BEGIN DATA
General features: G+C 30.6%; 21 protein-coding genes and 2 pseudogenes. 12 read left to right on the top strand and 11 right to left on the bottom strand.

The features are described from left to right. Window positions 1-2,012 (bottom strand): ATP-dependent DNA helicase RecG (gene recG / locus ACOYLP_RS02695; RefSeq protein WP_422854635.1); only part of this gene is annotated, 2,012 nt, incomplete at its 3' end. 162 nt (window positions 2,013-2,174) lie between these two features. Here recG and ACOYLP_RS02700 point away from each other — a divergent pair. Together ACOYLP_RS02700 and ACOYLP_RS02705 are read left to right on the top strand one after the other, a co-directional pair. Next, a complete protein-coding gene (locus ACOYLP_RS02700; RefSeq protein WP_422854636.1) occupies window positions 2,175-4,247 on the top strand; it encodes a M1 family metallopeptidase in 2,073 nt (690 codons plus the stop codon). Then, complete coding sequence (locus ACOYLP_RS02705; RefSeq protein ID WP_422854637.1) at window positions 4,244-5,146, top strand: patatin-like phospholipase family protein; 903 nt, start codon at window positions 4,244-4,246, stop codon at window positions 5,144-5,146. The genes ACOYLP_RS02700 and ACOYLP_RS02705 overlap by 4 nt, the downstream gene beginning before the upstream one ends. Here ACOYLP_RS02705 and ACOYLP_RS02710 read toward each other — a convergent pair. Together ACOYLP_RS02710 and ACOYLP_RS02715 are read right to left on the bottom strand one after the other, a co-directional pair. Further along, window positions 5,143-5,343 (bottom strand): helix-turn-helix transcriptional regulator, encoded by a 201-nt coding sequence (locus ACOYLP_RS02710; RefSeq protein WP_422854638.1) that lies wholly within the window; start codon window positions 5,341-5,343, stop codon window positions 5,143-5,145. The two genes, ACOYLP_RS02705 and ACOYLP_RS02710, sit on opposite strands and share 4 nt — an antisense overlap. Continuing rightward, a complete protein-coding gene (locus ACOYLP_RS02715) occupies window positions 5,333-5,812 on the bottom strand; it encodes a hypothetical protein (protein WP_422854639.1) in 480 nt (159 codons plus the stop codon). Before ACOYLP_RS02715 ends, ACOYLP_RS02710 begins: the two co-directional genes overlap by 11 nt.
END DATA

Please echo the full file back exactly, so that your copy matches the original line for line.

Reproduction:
General features: G+C 30.6%; 21 protein-coding genes and 2 pseudogenes. 12 read left to right on the top strand and 11 right to left on the bottom strand.

The features are described from left to right. Window positions 1-2,012 (bottom strand): ATP-dependent DNA helicase RecG (gene recG / locus ACOYLP_RS02695; RefSeq protein WP_422854635.1); only part of this gene is annotated, 2,012 nt, incomplete at its 3' end. 162 nt (window positions 2,013-2,174) lie between these two features. Here recG and ACOYLP_RS02700 point away from each other — a divergent pair. Together ACOYLP_RS02700 and ACOYLP_RS02705 are read left to right on the top strand one after the other, a co-directional pair. Next, a complete protein-coding gene (locus ACOYLP_RS02700; RefSeq protein WP_422854636.1) occupies window positions 2,175-4,247 on the top strand; it encodes a M1 family metallopeptidase in 2,073 nt (690 codons plus the stop codon). Then, complete coding sequence (locus ACOYLP_RS02705; RefSeq protein ID WP_422854637.1) at window positions 4,244-5,146, top strand: patatin-like phospholipase family protein; 903 nt, start codon at window positions 4,244-4,246, stop codon at window positions 5,144-5,146. The genes ACOYLP_RS02700 and ACOYLP_RS02705 overlap by 4 nt, the downstream gene beginning before the upstream one ends. Here ACOYLP_RS02705 and ACOYLP_RS02710 read toward each other — a convergent pair. Together ACOYLP_RS02710 and ACOYLP_RS02715 are read right to left on the bottom strand one after the other, a co-directional pair. Further along, window positions 5,143-5,343 (bottom strand): helix-turn-helix transcriptional regulator, encoded by a 201-nt coding sequence (locus ACOYLP_RS02710; RefSeq protein WP_422854638.1) that lies wholly within the window; start codon window positions 5,341-5,343, stop codon window positions 5,143-5,145. The two genes, ACOYLP_RS02705 and ACOYLP_RS02710, sit on opposite strands and share 4 nt — an antisense overlap. Continuing rightward, a complete protein-coding gene (locus ACOYLP_RS02715) occupies window positions 5,333-5,812 on the bottom strand; it encodes a hypothetical protein (protein WP_422854639.1) in 480 nt (159 codons plus the stop codon). Before ACOYLP_RS02715 ends, ACOYLP_RS02710 begins: the two co-directional genes overlap by 11 nt.